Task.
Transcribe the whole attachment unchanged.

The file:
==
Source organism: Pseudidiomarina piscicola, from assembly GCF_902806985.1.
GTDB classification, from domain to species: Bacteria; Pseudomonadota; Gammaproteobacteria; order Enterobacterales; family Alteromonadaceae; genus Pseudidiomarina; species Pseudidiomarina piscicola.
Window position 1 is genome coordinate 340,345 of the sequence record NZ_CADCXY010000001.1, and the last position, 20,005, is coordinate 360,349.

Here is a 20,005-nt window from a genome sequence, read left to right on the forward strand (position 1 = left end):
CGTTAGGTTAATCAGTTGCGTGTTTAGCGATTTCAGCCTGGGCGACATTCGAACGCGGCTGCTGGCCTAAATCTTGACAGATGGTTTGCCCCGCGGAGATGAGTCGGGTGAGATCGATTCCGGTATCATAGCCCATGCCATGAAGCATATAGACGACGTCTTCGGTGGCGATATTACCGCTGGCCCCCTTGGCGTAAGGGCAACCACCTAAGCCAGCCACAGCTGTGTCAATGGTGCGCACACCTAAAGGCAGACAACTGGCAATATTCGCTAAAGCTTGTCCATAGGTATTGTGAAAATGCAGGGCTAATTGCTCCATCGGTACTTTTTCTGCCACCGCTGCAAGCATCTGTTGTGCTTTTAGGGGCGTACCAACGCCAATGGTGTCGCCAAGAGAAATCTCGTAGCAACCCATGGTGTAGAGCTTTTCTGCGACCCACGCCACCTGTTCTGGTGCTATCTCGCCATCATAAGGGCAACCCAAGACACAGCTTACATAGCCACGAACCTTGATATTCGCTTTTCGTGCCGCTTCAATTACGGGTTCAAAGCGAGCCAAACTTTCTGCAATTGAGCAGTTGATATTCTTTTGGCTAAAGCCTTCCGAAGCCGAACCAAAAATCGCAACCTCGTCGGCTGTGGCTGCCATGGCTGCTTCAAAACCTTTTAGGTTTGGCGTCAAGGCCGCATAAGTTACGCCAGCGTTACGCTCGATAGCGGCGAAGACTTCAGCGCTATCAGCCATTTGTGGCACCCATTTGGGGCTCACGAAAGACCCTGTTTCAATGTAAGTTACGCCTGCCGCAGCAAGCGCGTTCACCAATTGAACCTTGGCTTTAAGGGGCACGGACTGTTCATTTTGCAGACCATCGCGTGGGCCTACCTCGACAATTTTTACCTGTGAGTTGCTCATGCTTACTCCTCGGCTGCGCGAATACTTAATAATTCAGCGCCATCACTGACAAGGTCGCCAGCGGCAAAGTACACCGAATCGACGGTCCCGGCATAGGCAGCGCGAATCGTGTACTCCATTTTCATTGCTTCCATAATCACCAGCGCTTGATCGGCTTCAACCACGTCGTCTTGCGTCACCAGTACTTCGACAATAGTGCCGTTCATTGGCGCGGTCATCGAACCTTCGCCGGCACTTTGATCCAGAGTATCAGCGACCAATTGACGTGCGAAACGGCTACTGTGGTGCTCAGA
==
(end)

Source organism: Pseudidiomarina piscicola, from assembly GCF_902806985.1.
GTDB classification, from domain to species: Bacteria; Pseudomonadota; Gammaproteobacteria; order Enterobacterales; family Alteromonadaceae; genus Pseudidiomarina; species Pseudidiomarina piscicola.
Window position 1 is genome coordinate 340,345 of the sequence record NZ_CADCXY010000001.1, and the last position, 20,005, is coordinate 360,349.

Here is a 20,005-nt window from a genome sequence, read left to right on the forward strand (position 1 = left end):
CGTTAGGTTAATCAGTTGCGTGTTTAGCGATTTCAGCCTGGGCGACATTCGAACGCGGCTGCTGGCCTAAATCTTGACAGATGGTTTGCCCCGCGGAGATGAGTCGGGTGAGATCGATTCCGGTATCATAGCCCATGCCATGAAGCATATAGACGACGTCTTCGGTGGCGATATTACCGCTGGCCCCCTTGGCGTAAGGGCAACCACCTAAGCCAGCCACAGCTGTGTCAATGGTGCGCACACCTAAAGGCAGACAACTGGCAATATTCGCTAAAGCTTGTCCATAGGTATTGTGAAAATGCAGGGCTAATTGCTCCATCGGTACTTTTTCTGCCACCGCTGCAAGCATCTGTTGTGCTTTTAGGGGCGTACCAACGCCAATGGTGTCGCCAAGAGAAATCTCGTAGCAACCCATGGTGTAGAGCTTTTCTGCGACCCACGCCACCTGTTCTGGTGCTATCTCGCCATCATAAGGGCAACCCAAGACACAGCTTACATAGCCACGAACCTTGATATTCGCTTTTCGTGCCGCTTCAATTACGGGTTCAAAGCGAGCCAAACTTTCTGCAATTGAGCAGTTGATATTCTTTTGGCTAAAGCCTTCCGAAGCCGAACCAAAAATCGCAACCTCGTCGGCTGTGGCTGCCATGGCTGCTTCAAAACCTTTTAGGTTTGGCGTCAAGGCCGCATAAGTTACGCCAGCGTTACGCTCGATAGCGGCGAAGACTTCAGCGCTATCAGCCATTTGTGGCACCCATTTGGGGCTCACGAAAGACCCTGTTTCAATGTAAGTTACGCCTGCCGCAGCAAGCGCGTTCACCAATTGAACCTTGGCTTTAAGGGGCACGGACTGTTCATTTTGCAGACCATCGCGTGGGCCTACCTCGACAATTTTTACCTGTGAGTTGCTCATGCTTACTCCTCGGCTGCGCGAATACTTAATAATTCAGCGCCATCACTGACAAGGTCGCCAGCGGCAAAGTACACCGAATCGACGGTCCCGGCATAGGCAGCGCGAATCGTGTACTCCATTTTCATTGCTTCCATAATCACCAGCGCTTGATCGGCTTCAACCACGTCGTCTTGCGTCACCAGTACTTCGACAATAGTGCCGTTCATTGGCGCGGTCATCGAACCTTCGCCGGCACTTTGATCCAGAGTATCAGCGACCAATTGACGTGCGAAACGGCTACTGTGGTGCTCAGA